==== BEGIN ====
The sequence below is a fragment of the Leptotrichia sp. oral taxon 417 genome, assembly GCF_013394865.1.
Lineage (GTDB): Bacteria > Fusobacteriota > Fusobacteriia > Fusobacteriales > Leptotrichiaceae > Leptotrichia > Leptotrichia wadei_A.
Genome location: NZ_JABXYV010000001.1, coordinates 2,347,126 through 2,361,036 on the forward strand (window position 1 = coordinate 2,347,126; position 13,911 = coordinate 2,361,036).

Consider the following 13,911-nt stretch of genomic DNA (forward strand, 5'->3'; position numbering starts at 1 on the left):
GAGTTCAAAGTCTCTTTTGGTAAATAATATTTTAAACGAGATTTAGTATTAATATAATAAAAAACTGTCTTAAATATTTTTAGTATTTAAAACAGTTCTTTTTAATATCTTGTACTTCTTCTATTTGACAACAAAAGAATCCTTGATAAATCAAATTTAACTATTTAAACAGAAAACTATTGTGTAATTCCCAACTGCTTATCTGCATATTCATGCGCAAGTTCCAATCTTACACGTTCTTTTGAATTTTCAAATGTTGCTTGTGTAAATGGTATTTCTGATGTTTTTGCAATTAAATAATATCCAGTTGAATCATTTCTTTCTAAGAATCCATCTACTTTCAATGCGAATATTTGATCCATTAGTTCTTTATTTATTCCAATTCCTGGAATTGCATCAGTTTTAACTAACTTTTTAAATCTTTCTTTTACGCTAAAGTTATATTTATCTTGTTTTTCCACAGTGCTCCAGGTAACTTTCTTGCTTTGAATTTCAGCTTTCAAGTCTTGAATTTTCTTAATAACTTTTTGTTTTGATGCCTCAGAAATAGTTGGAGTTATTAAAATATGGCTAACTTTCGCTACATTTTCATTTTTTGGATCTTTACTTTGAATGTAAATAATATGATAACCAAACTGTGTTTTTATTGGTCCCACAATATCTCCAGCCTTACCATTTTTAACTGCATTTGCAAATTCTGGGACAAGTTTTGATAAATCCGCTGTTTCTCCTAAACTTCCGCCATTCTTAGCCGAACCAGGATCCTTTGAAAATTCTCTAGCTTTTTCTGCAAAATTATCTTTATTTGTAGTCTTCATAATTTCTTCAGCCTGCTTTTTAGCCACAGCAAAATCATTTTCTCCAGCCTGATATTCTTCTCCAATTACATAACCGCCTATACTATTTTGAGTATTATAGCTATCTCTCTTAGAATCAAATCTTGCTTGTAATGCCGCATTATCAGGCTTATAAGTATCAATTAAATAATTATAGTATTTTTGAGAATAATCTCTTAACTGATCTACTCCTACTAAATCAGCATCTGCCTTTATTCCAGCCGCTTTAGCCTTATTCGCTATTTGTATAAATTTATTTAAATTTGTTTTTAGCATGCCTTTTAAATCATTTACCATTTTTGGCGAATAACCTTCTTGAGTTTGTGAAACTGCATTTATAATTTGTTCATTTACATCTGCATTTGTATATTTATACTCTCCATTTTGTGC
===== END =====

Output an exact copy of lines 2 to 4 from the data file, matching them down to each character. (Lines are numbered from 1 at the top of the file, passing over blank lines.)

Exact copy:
Lineage (GTDB): Bacteria > Fusobacteriota > Fusobacteriia > Fusobacteriales > Leptotrichiaceae > Leptotrichia > Leptotrichia wadei_A.
Genome location: NZ_JABXYV010000001.1, coordinates 2,347,126 through 2,361,036 on the forward strand (window position 1 = coordinate 2,347,126; position 13,911 = coordinate 2,361,036).

Consider the following 13,911-nt stretch of genomic DNA (forward strand, 5'->3'; position numbering starts at 1 on the left):